How many of you reading this ski in the backcountry? How many of you reading this know people who ski in the backcountry? Trick question, if you’re reading this, then you know me, and I do that! It seems to me like sidecountry/backcountry exploring is growing in participants. Maybe it’s just because I live in Montana where people are the most stoked about neature and skiing and ice climbing and nordic skiing and and and the list goes on.

Seriously though, if 4 years in Montana have taught me anything, it’s that the people here are STOKED. It snows 3″ in Steamboat and the population’s like, “Ya…I’m still going to grab the GS skis for today.” It snows 3″ in Bozeman and people are like, ” Holy mother of any god you pray to it snowed! Let’s get up at 4:30am and GET AFTER IT WOOOOO!”

So. My point. This week a few members of the alpine ski team and two of my roommates (Una and Erin) and I took the avalanche class offered by the Gallatin National Forest Avalanche Center through MSU. It was two classroom sessions followed by a day in the field yesterday. The class sessions were long but so jam-packed with information! I don’t think I’ve learned that much from a class…ever. Plus it was so nice to take notes in English (seeing as all my classes this semester that I took notes in were taught in Spanish)! And ya, I took notes, ok? I’m a nerd. The field day rocked too, Una and I were in a group together, and our instructor, Bo, has lived in Cooke City for the past 10ish years and does the avy report for that area. He was ridiculously full of information but presented it in a very calm fashion, and was really nice. It’s such a relief when you’re learning new things to not be talked down to, I don’t think most teachers realize how much it sucks when you’re trying to learn from a condescending meanie. So the easy going-ness of Bo was awesome. We dug snow pits, did a bunch of different tests, practiced beacon searches, did multiple burial scenarios, Una even buried her leg so I could feel what a ski boot or thigh feels like when struck by a probe. We timed ourselves and all the searches we did were under 7 minutes–confidence boost!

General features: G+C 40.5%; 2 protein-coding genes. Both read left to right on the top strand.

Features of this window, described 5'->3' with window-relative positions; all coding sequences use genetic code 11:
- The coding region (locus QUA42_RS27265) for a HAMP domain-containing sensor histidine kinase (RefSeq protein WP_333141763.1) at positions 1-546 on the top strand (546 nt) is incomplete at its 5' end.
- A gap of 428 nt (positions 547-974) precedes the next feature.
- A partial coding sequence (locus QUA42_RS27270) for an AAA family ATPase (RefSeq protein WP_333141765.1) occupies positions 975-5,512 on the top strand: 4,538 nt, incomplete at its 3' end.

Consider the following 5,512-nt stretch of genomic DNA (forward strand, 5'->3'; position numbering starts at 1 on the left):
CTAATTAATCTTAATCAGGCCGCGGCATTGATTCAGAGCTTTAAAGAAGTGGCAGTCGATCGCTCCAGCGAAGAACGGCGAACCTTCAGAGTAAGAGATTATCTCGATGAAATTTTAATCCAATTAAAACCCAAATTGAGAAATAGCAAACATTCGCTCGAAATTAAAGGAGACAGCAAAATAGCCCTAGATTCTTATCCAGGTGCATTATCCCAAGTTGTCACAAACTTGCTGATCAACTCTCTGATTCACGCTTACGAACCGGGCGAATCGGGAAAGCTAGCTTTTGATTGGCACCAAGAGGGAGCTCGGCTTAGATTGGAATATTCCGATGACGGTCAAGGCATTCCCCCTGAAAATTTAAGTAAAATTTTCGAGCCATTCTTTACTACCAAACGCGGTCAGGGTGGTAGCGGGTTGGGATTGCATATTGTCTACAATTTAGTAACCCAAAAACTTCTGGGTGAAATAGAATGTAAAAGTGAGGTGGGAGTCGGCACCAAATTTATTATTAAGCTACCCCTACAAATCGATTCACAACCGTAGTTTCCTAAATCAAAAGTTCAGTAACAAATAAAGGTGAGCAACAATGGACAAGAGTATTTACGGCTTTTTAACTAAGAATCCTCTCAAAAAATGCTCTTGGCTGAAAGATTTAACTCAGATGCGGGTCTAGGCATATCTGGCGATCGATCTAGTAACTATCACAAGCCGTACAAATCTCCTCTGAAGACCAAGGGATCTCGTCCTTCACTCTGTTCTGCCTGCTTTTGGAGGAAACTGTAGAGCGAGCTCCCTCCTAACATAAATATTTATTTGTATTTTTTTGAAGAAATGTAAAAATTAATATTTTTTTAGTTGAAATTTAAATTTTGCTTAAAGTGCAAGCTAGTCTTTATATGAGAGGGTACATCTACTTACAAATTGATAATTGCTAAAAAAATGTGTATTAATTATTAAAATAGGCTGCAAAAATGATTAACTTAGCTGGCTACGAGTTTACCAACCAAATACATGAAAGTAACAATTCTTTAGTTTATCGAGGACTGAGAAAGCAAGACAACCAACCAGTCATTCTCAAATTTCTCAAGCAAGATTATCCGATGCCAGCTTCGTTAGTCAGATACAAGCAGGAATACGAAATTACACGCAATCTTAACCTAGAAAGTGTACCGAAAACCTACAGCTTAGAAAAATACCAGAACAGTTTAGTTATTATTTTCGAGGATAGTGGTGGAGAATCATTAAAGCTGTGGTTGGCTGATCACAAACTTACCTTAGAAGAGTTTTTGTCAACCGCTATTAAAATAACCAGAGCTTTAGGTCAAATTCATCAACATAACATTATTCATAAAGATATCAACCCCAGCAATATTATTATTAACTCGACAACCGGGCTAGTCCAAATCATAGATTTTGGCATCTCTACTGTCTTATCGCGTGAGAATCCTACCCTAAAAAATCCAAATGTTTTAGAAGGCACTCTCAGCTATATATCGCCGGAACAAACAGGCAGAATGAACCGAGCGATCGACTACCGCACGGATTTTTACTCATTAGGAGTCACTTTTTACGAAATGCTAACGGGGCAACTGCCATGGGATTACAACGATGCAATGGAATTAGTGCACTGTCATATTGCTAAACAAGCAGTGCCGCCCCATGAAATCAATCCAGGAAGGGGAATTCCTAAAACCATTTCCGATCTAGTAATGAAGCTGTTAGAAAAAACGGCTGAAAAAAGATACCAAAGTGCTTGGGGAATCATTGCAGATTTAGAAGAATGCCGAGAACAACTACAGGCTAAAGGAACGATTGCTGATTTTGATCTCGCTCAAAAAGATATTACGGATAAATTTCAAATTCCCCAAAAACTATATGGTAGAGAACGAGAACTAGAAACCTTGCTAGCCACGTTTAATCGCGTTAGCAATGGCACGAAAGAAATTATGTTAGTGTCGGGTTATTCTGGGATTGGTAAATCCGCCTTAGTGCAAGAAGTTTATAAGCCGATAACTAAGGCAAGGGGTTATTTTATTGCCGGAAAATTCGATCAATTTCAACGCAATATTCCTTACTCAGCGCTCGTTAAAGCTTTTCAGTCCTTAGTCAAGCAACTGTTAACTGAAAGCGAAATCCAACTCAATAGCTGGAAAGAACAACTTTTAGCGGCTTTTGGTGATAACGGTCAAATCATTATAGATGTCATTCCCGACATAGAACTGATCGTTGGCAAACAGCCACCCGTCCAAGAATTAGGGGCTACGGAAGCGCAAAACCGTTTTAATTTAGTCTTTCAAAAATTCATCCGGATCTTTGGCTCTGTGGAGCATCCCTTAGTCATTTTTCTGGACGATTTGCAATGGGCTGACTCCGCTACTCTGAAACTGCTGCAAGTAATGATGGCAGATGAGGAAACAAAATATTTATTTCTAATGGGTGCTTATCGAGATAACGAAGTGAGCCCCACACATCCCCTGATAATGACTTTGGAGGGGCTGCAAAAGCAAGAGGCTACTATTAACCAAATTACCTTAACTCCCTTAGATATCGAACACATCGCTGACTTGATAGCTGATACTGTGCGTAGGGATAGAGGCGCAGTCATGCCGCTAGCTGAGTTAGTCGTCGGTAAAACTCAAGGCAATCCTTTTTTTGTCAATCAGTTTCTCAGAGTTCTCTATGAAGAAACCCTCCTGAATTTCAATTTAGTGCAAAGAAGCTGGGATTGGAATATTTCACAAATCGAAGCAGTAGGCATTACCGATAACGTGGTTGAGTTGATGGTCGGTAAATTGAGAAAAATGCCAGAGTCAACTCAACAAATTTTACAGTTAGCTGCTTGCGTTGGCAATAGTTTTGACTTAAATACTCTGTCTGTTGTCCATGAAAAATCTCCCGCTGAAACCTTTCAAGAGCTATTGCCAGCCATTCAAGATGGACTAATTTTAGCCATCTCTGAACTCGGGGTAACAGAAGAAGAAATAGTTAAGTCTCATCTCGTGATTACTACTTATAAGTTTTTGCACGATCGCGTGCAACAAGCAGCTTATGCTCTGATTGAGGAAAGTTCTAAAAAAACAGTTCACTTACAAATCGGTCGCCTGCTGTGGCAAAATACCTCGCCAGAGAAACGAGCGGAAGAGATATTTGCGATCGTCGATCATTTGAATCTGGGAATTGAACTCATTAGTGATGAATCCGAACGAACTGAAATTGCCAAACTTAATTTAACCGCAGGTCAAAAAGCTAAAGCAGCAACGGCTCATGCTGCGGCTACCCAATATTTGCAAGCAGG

Una sawing the back of our block for a Rutschblock test.

Friday was the last day of classes for the semester, so I figured I’d risk being late to class so that I could ski Bridger! Going back to what I said at the beginning of this post, Bozeman dwellers, we’re stoked. So of course for this ski, Una and I left our house at 5:20am and had picked up everyone else, plus loaded them in the car by 5:45, destination Bridger parking lot. We made it to the top of the Bridger lift just as the sun was peaking up over the meowtains, and everything turned a brilliant pink. It was one of the more majestic acts of nature I’ve witnessed in a minute.

Red Dog picking his line.
Joe and me…I’m not not reaching into my pocket to pause Adele’s new album.

We made it back to the car by 8 and I was three minutes early to class! So for those of you thinking I was going to skip the last day of classes, think again!